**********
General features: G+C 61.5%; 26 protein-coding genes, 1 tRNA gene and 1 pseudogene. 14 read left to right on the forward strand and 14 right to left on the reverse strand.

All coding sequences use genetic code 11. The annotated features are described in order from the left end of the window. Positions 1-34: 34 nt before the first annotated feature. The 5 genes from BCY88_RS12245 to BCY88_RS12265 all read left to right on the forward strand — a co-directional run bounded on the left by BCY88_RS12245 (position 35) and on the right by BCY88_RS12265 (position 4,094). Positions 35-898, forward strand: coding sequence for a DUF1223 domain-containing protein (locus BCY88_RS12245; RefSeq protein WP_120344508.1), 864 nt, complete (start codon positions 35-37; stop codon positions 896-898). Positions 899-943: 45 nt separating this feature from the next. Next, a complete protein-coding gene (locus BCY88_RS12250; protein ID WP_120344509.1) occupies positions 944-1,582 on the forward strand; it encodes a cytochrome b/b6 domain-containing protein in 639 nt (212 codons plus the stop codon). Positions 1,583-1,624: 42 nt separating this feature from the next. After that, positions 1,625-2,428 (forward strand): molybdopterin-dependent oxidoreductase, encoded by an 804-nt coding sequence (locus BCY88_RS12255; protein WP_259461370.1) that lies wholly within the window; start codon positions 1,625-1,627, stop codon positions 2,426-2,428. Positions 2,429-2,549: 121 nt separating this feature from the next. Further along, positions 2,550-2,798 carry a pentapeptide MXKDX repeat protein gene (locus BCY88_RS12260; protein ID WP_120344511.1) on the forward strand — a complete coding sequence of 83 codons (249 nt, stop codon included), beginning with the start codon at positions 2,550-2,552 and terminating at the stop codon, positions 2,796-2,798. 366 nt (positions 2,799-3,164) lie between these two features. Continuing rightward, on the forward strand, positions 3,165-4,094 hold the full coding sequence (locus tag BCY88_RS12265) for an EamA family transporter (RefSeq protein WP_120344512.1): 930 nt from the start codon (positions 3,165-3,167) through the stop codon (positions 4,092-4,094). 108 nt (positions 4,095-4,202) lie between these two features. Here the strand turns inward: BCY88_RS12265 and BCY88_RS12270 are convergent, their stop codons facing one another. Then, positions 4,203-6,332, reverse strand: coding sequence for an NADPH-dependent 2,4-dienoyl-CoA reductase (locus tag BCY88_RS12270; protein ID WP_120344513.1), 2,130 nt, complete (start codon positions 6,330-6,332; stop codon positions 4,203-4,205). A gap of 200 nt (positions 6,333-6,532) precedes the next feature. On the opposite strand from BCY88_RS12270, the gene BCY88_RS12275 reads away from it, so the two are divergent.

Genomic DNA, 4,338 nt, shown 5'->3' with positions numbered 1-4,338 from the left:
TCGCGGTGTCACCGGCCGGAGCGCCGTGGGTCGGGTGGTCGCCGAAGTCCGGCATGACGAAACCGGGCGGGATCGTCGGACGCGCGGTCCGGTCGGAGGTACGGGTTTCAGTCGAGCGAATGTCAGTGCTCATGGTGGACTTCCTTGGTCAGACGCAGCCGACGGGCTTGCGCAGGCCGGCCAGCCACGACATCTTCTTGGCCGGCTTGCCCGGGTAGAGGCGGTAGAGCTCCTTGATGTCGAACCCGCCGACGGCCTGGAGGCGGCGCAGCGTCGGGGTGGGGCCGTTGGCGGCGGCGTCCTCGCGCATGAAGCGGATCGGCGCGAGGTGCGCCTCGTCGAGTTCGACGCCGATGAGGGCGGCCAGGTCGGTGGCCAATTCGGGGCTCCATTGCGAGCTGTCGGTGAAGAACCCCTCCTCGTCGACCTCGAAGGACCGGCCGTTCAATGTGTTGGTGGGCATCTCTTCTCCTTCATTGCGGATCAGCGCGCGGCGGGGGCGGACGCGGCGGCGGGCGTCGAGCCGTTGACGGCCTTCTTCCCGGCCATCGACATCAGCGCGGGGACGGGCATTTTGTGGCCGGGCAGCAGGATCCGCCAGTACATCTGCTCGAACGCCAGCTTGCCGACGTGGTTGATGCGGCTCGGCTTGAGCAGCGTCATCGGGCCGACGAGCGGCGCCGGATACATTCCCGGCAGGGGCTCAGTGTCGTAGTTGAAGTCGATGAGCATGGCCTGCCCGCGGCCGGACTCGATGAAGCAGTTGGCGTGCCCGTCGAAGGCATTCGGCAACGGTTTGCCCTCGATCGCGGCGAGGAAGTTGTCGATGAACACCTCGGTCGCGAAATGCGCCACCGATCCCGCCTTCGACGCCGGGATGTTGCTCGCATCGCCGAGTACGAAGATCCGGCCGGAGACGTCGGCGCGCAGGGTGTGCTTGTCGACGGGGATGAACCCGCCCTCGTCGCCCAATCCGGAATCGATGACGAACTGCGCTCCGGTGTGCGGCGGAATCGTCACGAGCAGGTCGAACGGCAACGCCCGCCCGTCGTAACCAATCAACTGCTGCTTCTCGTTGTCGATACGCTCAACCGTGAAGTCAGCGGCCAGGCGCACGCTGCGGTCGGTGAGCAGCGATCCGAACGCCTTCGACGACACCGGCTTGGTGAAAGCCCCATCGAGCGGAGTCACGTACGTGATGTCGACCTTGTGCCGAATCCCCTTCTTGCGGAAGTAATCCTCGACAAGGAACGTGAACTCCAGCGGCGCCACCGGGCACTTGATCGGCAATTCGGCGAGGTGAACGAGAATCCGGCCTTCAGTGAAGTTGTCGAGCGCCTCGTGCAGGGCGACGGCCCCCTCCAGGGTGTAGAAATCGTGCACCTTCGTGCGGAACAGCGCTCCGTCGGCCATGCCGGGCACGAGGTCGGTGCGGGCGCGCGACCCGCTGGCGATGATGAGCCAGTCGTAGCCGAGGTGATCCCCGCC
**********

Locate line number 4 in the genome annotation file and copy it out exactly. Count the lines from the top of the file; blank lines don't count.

TCGCGGTGTCACCGGCCGGAGCGCCGTGGGTCGGGTGGTCGCCGAAGTCCGGCATGACGAAACCGGGCGGGATCGTCGGACGCGCGGTCCGGTCGGAGGTACGGGTTTCAGTCGAGCGAATGTCAGTGCTCATGGTGGACTTCCTTGGTCAGACGCAGCCGACGGGCTTGCGCAGGCCGGCCAGCCACGACATCTTCTTGGCCGGCTTGCCCGGGTAGAGGCGGTAGAGCTCCTTGATGTCGAACCCGCCGACGGCCTGGAGGCGGCGCAGCGTCGGGGTGGGGCCGTTGGCGGCGGCGTCCTCGCGCATGAAGCGGATCGGCGCGAGGTGCGCCTCGTCGAGTTCGACGCCGATGAGGGCGGCCAGGTCGGTGGCCAATTCGGGGCTCCATTGCGAGCTGTCGGTGAAGAACCCCTCCTCGTCGACCTCGAAGGACCGGCCGTTCAATGTGTTGGTGGGCATCTCTTCTCCTTCATTGCGGATCAGCGCGCGGCGGGGGCGGACGCGGCGGCGGGCGTCGAGCCGTTGACGGCCTTCTTCCCGGCCATCGACATCAGCGCGGGGACGGGCATTTTGTGGCCGGGCAGCAGGATCCGCCAGTACATCTGCTCGAACGCCAGCTTGCCGACGTGGTTGATGCGGCTCGGCTTGAGCAGCGTCATCGGGCCGACGAGCGGCGCCGGATACATTCCCGGCAGGGGCTCAGTGTCGTAGTTGAAGTCGATGAGCATGGCCTGCCCGCGGCCGGACTCGATGAAGCAGTTGGCGTGCCCGTCGAAGGCATTCGGCAACGGTTTGCCCTCGATCGCGGCGAGGAAGTTGTCGATGAACACCTCGGTCGCGAAATGCGCCACCGATCCCGCCTTCGACGCCGGGATGTTGCTCGCATCGCCGAGTACGAAGATCCGGCCGGAGACGTCGGCGCGCAGGGTGTGCTTGTCGACGGGGATGAACCCGCCCTCGTCGCCCAATCCGGAATCGATGACGAACTGCGCTCCGGTGTGCGGCGGAATCGTCACGAGCAGGTCGAACGGCAACGCCCGCCCGTCGTAACCAATCAACTGCTGCTTCTCGTTGTCGATACGCTCAACCGTGAAGTCAGCGGCCAGGCGCACGCTGCGGTCGGTGAGCAGCGATCCGAACGCCTTCGACGACACCGGCTTGGTGAAAGCCCCATCGAGCGGAGTCACGTACGTGATGTCGACCTTGTGCCGAATCCCCTTCTTGCGGAAGTAATCCTCGACAAGGAACGTGAACTCCAGCGGCGCCACCGGGCACTTGATCGGCAATTCGGCGAGGTGAACGAGAATCCGGCCTTCAGTGAAGTTGTCGAGCGCCTCGTGCAGGGCGACGGCCCCCTCCAGGGTGTAGAAATCGTGCACCTTCGTGCGGAACAGCGCTCCGTCGGCCATGCCGGGCACGAGGTCGGTGCGGGCGCGCGACCCGCTGGCGATGATGAGCCAGTCGTAGCCGAGGTGATCCCCGCC